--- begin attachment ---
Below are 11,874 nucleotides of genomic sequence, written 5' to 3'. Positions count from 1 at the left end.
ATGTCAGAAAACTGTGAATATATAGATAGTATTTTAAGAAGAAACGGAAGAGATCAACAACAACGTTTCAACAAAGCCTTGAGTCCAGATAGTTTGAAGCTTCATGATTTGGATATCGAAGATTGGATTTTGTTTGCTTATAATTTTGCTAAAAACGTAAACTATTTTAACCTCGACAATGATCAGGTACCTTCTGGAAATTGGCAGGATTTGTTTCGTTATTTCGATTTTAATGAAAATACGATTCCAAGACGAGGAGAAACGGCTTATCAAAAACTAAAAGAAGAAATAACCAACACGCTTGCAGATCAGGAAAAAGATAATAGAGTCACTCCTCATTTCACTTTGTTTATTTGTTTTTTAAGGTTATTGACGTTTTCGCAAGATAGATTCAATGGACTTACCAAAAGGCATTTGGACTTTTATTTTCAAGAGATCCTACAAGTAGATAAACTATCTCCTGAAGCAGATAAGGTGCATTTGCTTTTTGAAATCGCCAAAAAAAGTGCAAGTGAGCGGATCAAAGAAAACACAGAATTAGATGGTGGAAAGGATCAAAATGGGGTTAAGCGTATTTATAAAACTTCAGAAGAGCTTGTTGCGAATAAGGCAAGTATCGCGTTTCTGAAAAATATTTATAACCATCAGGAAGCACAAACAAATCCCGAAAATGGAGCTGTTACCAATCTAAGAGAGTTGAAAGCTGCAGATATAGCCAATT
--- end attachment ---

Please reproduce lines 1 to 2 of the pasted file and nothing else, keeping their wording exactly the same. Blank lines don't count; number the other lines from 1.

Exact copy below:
Below are 11,874 nucleotides of genomic sequence, written 5' to 3'. Positions count from 1 at the left end.
ATGTCAGAAAACTGTGAATATATAGATAGTATTTTAAGAAGAAACGGAAGAGATCAACAACAACGTTTCAACAAAGCCTTGAGTCCAGATAGTTTGAAGCTTCATGATTTGGATATCGAAGATTGGATTTTGTTTGCTTATAATTTTGCTAAAAACGTAAACTATTTTAACCTCGACAATGATCAGGTACCTTCTGGAAATTGGCAGGATTTGTTTCGTTATTTCGATTTTAATGAAAATACGATTCCAAGACGAGGAGAAACGGCTTATCAAAAACTAAAAGAAGAAATAACCAACACGCTTGCAGATCAGGAAAAAGATAATAGAGTCACTCCTCATTTCACTTTGTTTATTTGTTTTTTAAGGTTATTGACGTTTTCGCAAGATAGATTCAATGGACTTACCAAAAGGCATTTGGACTTTTATTTTCAAGAGATCCTACAAGTAGATAAACTATCTCCTGAAGCAGATAAGGTGCATTTGCTTTTTGAAATCGCCAAAAAAAGTGCAAGTGAGCGGATCAAAGAAAACACAGAATTAGATGGTGGAAAGGATCAAAATGGGGTTAAGCGTATTTATAAAACTTCAGAAGAGCTTGTTGCGAATAAGGCAAGTATCGCGTTTCTGAAAAATATTTATAACCATCAGGAAGCACAAACAAATCCCGAAAATGGAGCTGTTACCAATCTAAGAGAGTTGAAAGCTGCAGATATAGCCAATT